Did you know that the female solitary bee has the ability to determine the sex of the egg she is depositing in the tunnel based on where in the tunnel she deposits it?
Or how about the fact that you can often tell which bees are using your nest box just by examining the material they use to seal the tunnel?
The easiest bees to create housing for are the tunnel-dwelling species, which includes mason and leafcutter bees. In nature, these bees typically make their homes in the hollow stems of certain plants or in tunnels drilled in dead wood by beetles. The simplest home to construct for these bees is a log, large branch or untreated block of wood in which you drill holes ranging in size from 3/32” to 3/8” in diameter. The depth of the hole needed will vary from 3” to 6”; the smaller the diameter of the hole, the shorter the depth of hole required. Be sure to not drill all the way through the wood as bees prefer to have a closed end to their nesting tunnel. Use a sharp bit to drill clean holes as bees may avoid tunnels with rough walls.
Another approach to a nesting box involves durable, hollow plant stems that are cut to form a tube. The most commonly used plant here in Florida for this is bamboo. When you cut the stems, be sure that you cut below a node to ensure that the tube will have a naturally closed end. Gather several stems and either strap them together to form a bundle or pack them tightly into a container such as a tin can or plastic bucket, with the open ends of the stems facing out. My husband and I make the nesting boxes we sell out of cypress fence slats and bamboo, but if you have the tools and materials, you can build a simple attractive box yourself. Be sure to use material that doesn’t require paint or stain.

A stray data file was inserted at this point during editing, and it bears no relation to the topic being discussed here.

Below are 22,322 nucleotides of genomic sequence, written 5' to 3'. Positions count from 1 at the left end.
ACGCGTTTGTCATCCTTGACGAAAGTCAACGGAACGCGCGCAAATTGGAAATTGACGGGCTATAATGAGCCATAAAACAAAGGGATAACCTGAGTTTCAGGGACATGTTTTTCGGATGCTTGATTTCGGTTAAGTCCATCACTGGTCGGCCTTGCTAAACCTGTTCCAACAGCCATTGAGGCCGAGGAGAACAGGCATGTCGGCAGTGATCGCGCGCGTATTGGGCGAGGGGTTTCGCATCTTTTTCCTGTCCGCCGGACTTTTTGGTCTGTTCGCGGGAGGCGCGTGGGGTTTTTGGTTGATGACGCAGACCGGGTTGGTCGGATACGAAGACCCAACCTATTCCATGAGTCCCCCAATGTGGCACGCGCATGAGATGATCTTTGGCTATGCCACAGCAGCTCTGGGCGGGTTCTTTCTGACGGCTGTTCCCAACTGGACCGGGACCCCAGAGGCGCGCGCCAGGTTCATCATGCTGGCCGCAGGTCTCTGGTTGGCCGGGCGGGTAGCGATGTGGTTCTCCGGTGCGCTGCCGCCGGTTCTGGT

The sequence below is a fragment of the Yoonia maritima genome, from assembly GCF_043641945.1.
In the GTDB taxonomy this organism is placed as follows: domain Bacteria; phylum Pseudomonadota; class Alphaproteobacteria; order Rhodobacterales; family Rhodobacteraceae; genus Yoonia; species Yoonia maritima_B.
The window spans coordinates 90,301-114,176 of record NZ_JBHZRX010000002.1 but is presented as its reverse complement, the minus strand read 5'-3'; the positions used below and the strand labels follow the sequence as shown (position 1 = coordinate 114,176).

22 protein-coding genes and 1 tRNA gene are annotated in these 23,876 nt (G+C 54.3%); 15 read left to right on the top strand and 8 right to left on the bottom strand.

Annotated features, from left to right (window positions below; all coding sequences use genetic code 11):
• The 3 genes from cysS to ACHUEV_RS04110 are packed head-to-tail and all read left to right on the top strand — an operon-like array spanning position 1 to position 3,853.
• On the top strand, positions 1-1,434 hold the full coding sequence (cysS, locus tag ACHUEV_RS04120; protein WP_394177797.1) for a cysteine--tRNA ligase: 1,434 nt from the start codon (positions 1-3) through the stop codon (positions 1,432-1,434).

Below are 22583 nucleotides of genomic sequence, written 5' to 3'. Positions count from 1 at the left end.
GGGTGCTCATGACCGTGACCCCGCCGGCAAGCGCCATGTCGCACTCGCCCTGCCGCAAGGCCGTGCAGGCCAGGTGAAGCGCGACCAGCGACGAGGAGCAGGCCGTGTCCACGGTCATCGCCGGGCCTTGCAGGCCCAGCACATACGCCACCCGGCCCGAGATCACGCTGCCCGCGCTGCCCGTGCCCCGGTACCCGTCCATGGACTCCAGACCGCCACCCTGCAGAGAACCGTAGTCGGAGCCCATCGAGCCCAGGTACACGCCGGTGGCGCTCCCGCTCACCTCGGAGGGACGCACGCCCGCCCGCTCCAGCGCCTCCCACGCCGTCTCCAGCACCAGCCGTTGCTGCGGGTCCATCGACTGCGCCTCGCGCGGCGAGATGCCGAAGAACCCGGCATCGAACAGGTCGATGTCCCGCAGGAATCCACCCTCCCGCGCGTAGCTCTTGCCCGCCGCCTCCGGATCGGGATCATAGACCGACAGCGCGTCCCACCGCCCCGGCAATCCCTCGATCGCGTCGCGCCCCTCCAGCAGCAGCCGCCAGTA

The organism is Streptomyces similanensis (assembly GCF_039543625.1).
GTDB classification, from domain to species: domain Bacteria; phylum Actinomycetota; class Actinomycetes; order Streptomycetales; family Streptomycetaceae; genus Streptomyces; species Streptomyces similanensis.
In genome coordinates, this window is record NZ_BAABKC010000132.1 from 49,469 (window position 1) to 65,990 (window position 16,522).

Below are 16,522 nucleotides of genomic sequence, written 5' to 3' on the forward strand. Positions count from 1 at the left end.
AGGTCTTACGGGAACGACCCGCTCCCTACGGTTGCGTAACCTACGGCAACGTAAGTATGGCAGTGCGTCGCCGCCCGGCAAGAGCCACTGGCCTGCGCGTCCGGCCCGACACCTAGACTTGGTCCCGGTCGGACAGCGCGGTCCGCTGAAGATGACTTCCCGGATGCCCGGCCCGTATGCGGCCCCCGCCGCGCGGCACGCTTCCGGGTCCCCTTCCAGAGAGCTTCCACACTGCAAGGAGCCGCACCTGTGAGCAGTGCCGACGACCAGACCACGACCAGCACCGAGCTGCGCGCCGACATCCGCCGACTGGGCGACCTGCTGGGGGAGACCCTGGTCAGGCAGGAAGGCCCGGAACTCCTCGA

If you have the space, however, and are a bit more ambitious, the best design for a solitary bee nest box is one that is incorporated into a larger shelter that can also be used by a variety of insects and other small critters. This type of structure is most commonly known as a “bug hotel.” Your drilled blocks of wood or bundles of stems will form only part of a structure that may also use twigs and small branches, bark pieces, pine cones, bricks and other natural (or possibly man-made) materials to attractively house ladybugs, green lacewings, assassin bugs, anoles, tree frogs and more; all of these are useful and beneficial creatures for the gardener who may prefer to rely more on integrated pest management strategies, or one who welcomes those creatures that help form the foundation for a healthy backyard habitat. If you type “bug hotel” into any online search engine, you’ll find more than enough photos to inspire some imaginative ideas for your own backyard creation.
Speaking of integrated pest management, any bee nesting box you place in your garden will also attract a number of solitary wasp species. These wasps are similar to solitary bees, but they are only minor pollinators compared with bees. Their most important function in the garden is as a hunter of pest insects like many caterpillars of moth species that do damage in our veggie gardens or pantry closets.